"Seven in 10 U.S. voters say the outcome of the presidential election matters more to them this year than it did in prior election years — in line with what Gallup recorded at this stage of the past three presidential campaigns," the research organization said in a statement.
The poll showed that only three percent of the voters believe that the outcome of the upcoming presidential election was less important than the previous one, which might translate in a more voters casting their votes on election day this year, as past numbers show that the more importance that voters associate with the outcome of the election, the higher the number of voters who would show up on Election Day.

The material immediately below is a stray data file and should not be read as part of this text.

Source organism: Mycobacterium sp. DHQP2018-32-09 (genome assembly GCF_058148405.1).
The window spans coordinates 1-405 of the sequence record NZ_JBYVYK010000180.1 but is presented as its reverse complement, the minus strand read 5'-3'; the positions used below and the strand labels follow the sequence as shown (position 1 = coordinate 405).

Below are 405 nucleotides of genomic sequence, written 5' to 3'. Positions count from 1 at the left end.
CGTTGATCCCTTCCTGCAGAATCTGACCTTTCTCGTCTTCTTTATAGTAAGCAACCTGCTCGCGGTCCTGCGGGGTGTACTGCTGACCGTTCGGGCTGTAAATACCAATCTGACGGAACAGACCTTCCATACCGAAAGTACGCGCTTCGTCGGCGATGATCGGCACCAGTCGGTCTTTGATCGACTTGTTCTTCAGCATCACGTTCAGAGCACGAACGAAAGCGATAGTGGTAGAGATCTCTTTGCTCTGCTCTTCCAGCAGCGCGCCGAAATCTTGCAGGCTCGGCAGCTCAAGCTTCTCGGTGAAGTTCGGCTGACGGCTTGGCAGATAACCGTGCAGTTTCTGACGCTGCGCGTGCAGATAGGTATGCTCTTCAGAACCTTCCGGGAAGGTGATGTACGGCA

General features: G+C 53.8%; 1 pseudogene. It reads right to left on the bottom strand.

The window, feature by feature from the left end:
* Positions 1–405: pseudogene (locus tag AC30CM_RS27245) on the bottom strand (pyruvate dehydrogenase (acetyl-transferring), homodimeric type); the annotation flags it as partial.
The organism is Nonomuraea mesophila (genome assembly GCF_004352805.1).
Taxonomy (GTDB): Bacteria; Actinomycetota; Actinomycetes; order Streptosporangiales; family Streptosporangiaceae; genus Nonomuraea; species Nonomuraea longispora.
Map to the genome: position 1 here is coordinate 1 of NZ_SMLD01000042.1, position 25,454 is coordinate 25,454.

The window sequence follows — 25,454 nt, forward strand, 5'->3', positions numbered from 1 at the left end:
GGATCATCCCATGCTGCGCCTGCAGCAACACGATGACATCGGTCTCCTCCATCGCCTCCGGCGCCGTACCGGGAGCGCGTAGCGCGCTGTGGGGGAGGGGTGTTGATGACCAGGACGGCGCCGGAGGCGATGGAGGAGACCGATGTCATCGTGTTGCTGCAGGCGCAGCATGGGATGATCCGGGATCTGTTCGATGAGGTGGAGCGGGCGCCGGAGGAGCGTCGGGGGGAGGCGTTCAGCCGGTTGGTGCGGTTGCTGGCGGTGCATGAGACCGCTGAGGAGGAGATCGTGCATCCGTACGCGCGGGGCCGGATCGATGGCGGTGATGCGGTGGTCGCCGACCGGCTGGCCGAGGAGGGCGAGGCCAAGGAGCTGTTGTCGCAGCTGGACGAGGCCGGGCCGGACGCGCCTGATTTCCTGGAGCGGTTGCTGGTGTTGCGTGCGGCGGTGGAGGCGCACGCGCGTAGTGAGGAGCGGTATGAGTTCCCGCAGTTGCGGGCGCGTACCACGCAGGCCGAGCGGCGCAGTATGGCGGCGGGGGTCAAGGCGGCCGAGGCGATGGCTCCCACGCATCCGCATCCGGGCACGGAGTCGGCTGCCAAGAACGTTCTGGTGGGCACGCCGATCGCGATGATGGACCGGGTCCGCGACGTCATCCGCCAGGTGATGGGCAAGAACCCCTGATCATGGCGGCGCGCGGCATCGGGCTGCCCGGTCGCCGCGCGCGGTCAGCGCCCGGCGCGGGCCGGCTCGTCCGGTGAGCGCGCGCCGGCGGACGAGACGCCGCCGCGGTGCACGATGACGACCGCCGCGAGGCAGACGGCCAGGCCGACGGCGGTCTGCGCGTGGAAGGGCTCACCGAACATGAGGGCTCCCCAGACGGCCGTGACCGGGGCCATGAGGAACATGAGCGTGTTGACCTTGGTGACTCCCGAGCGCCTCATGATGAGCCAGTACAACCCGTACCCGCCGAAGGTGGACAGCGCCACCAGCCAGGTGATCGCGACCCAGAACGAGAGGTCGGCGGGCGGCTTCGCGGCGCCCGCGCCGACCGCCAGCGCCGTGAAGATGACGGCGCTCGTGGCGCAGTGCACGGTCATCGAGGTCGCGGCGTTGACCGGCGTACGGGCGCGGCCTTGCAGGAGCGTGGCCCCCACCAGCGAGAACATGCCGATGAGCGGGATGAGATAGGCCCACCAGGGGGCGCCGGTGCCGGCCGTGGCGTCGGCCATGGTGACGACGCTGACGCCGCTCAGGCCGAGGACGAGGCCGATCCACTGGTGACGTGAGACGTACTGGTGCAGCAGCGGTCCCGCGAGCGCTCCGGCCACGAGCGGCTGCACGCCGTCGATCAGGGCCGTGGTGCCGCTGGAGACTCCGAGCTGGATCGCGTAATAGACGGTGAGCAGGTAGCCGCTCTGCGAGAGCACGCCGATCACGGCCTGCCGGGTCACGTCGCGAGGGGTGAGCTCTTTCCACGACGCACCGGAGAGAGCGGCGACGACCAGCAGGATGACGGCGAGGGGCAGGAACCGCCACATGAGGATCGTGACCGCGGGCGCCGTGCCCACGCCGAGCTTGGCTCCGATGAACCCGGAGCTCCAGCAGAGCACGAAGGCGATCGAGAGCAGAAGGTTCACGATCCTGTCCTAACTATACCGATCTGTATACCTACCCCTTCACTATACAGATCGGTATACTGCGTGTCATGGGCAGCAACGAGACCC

Voters who oppose the party of the current president's party typically are more likely to believe that the election is more important than those who support the Democratic Party. According to the poll, 80 percent of Republicans say that the election matters to them more, as compared to the 69 percent of Democrats.
However, that report noted that the 11-percentage-point difference did not necessarily mean that the outcome of the election would result in the Republican nominee Donald Trump winning the election.
A similar scenario happened with the Democrats in 2004, when more Democrats believed that the outcome of elections is more important, but still their nominee lost the election in that year.
Gallup has been asking this question for the past 20 years, and the last update was done on October 25-26.
This year's US presidential race will take place on November 8.